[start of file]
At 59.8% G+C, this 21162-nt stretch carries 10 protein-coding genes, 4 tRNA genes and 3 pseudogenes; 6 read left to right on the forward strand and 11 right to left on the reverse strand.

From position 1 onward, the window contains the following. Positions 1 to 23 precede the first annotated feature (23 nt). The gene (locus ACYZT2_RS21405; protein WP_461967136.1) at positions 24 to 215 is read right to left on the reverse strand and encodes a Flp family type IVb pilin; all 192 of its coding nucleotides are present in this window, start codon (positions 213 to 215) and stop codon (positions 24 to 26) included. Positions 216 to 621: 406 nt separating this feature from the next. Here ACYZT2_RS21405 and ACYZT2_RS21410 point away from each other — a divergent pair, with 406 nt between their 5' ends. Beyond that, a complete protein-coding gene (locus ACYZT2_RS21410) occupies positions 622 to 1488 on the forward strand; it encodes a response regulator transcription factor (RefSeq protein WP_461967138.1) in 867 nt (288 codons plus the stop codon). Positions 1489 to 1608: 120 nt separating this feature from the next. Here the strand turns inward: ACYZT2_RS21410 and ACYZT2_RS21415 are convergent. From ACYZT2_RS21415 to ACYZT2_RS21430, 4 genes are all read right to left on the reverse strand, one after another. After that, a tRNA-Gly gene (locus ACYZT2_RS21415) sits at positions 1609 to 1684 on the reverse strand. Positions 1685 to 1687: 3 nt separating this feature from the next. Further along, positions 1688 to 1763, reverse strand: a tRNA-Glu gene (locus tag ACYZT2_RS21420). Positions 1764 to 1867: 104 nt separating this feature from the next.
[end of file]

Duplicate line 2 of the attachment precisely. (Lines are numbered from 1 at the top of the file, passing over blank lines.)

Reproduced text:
From position 1 onward, the window contains the following. Positions 1 to 23 precede the first annotated feature (23 nt). The gene (locus ACYZT2_RS21405; protein WP_461967136.1) at positions 24 to 215 is read right to left on the reverse strand and encodes a Flp family type IVb pilin; all 192 of its coding nucleotides are present in this window, start codon (positions 213 to 215) and stop codon (positions 24 to 26) included. Positions 216 to 621: 406 nt separating this feature from the next. Here ACYZT2_RS21405 and ACYZT2_RS21410 point away from each other — a divergent pair, with 406 nt between their 5' ends. Beyond that, a complete protein-coding gene (locus ACYZT2_RS21410) occupies positions 622 to 1488 on the forward strand; it encodes a response regulator transcription factor (RefSeq protein WP_461967138.1) in 867 nt (288 codons plus the stop codon). Positions 1489 to 1608: 120 nt separating this feature from the next. Here the strand turns inward: ACYZT2_RS21410 and ACYZT2_RS21415 are convergent. From ACYZT2_RS21415 to ACYZT2_RS21430, 4 genes are all read right to left on the reverse strand, one after another. After that, a tRNA-Gly gene (locus ACYZT2_RS21415) sits at positions 1609 to 1684 on the reverse strand. Positions 1685 to 1687: 3 nt separating this feature from the next. Further along, positions 1688 to 1763, reverse strand: a tRNA-Glu gene (locus tag ACYZT2_RS21420). Positions 1764 to 1867: 104 nt separating this feature from the next.